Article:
Instagram LogoAs I’m sure everyone has heard by now, Facebook recently bought the image editing/sharing app Instagram for $1bn.

For those of you that haven’t heard of it, Instagram is very popular amongst iPhone users – I’d say most of the people I know with iPhones at least have it installed, even if they don’t use it frequently.  I’d show you my profile, but unless you have Instagram installed on your phone, you wouldn’t be able to see it (my username is ‘danfoy’, if you’re interested) – all that can be shared outside of the app is a link to the current photo, without linking to a profile or even other images in your stream.  Check out this photo of Kat at the Natural History Museum if you haven’t seen what a Instagram looks like outside of the app before.

The pros and cons of Facebook’s acquisition are already being debated to death on the internet, so I won’t go into them here.  What interests me is the amount Facebook is prepared to pay.  To put it into perspective, Siri – the most technologically-significant feature of the iPhone 4S – only cost apple $0.2bn or so to acquire.  Google only paid $0.75bn or so for AdMob, which had an existing userbase and was making money as a business.  Instagram doesn’t make any money.  It doesn’t even have adverts.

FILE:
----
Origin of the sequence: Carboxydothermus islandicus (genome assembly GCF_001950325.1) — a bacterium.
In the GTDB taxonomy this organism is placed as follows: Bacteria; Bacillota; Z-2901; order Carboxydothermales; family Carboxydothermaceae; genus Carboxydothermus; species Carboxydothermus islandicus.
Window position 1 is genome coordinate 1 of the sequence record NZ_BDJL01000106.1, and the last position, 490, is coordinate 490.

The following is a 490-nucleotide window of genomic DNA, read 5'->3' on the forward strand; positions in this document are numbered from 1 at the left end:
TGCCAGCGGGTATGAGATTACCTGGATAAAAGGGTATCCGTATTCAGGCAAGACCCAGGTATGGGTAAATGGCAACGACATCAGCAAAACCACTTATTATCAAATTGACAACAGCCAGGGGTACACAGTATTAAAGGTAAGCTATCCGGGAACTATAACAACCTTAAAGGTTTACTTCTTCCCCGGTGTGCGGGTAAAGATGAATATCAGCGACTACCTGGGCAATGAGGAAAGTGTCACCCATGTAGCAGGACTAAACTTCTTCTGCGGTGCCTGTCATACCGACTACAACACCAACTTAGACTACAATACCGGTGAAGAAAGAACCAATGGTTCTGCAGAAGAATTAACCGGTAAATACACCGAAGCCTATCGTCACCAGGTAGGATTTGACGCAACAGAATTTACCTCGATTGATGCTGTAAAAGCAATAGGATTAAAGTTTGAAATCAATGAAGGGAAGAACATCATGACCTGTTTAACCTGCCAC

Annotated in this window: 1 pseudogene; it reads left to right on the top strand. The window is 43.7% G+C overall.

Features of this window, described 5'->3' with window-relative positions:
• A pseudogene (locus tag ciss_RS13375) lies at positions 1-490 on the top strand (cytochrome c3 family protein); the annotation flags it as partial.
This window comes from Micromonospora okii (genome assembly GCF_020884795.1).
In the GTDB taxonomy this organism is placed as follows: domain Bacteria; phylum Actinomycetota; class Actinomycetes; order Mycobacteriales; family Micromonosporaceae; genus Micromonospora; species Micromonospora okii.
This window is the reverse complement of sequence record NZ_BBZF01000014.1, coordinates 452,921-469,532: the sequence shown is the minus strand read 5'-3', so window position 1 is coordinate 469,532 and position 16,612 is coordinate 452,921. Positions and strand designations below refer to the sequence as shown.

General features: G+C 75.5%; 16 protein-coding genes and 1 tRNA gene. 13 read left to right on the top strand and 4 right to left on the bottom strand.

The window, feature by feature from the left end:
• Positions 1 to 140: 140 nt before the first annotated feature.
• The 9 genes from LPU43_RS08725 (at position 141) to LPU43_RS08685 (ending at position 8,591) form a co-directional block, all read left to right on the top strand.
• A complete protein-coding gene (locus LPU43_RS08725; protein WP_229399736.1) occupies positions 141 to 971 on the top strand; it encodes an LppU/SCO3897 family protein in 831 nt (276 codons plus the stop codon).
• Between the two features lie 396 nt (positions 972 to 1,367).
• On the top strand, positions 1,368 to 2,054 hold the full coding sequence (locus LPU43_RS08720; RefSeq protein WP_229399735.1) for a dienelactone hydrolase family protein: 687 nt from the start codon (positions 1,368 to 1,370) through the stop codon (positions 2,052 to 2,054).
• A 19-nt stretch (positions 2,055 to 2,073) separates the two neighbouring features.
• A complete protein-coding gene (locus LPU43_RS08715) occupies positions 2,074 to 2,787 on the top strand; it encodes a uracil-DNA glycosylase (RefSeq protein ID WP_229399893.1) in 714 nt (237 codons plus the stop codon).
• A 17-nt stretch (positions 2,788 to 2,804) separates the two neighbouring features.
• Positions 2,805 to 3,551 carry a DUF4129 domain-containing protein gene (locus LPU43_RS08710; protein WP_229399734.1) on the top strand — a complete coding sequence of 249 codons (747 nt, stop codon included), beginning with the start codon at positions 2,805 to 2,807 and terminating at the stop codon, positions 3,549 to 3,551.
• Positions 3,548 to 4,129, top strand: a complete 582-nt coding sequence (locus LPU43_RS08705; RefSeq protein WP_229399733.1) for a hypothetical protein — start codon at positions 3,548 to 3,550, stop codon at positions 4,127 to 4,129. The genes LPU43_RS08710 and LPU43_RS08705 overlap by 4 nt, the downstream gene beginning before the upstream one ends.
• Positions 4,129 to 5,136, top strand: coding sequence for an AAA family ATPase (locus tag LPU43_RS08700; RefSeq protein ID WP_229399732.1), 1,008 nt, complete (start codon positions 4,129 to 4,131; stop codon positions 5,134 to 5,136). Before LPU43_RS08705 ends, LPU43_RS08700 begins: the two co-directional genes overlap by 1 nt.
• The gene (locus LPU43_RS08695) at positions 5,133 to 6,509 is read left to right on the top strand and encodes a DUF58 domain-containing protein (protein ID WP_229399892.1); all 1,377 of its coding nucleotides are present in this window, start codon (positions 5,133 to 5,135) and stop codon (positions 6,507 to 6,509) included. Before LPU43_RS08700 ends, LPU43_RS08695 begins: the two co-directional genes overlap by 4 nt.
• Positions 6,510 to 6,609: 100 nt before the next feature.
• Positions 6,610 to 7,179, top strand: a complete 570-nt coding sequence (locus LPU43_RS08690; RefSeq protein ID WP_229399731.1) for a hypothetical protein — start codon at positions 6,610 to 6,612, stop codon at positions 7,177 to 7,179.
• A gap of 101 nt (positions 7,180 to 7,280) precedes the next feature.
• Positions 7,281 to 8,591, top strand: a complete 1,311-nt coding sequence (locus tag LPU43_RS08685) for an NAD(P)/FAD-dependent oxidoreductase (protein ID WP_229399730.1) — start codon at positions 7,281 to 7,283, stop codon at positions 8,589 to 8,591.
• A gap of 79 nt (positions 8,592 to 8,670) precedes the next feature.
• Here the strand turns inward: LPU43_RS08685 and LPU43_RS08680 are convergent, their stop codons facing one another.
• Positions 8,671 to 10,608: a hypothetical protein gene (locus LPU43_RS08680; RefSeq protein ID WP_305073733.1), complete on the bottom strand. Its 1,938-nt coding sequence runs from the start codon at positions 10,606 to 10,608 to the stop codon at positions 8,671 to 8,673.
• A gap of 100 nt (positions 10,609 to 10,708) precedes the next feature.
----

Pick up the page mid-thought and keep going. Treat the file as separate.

It’s not like Facebook needs to expand its userbase, so the only thing I can think of that Facebook would want Instagram for is what it can learn from both it and the development team, and how they can use what they learn to influence future developments in the way images are shared on Facebook.  I think it’s great that they’ve put such a high value on forward-looking ways of sharing images.